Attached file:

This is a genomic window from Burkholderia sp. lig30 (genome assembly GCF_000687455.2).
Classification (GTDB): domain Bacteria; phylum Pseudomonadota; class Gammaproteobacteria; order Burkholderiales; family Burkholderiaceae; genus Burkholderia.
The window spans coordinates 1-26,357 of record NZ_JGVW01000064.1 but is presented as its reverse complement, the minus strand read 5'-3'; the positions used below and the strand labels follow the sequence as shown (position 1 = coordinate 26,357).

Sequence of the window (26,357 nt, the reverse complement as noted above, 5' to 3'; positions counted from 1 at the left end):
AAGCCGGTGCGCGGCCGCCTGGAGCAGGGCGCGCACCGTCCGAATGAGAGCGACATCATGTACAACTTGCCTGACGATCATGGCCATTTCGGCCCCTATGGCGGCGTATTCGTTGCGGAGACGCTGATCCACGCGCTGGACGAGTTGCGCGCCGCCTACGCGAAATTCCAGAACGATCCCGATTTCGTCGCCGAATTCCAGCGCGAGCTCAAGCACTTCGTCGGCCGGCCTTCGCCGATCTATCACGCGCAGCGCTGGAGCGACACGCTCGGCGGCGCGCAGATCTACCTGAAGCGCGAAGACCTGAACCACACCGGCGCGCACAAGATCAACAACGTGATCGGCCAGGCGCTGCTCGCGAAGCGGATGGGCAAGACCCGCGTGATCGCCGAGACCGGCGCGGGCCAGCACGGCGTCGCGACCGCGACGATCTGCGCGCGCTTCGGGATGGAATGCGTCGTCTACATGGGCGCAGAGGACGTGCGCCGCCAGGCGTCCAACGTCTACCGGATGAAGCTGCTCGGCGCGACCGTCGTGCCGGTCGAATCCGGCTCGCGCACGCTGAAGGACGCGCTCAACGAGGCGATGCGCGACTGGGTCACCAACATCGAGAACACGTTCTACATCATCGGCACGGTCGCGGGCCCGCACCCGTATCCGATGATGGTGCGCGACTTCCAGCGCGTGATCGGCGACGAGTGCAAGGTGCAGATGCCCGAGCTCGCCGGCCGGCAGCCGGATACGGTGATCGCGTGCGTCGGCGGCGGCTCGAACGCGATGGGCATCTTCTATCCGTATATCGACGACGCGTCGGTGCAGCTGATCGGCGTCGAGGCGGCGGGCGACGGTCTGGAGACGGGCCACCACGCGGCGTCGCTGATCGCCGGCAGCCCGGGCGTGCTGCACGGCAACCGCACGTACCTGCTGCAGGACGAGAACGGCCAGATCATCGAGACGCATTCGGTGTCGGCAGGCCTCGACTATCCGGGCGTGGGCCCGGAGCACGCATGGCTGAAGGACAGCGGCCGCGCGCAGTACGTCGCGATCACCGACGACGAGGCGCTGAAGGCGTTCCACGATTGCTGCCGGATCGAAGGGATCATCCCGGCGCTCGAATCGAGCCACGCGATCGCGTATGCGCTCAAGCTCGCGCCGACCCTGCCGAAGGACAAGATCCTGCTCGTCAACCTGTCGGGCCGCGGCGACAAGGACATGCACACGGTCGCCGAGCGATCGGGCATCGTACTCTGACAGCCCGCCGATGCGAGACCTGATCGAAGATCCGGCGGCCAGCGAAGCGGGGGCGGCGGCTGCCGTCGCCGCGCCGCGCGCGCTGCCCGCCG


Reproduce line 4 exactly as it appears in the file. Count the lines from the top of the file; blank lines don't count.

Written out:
Sequence of the window (26,357 nt, the reverse complement as noted above, 5' to 3'; positions counted from 1 at the left end):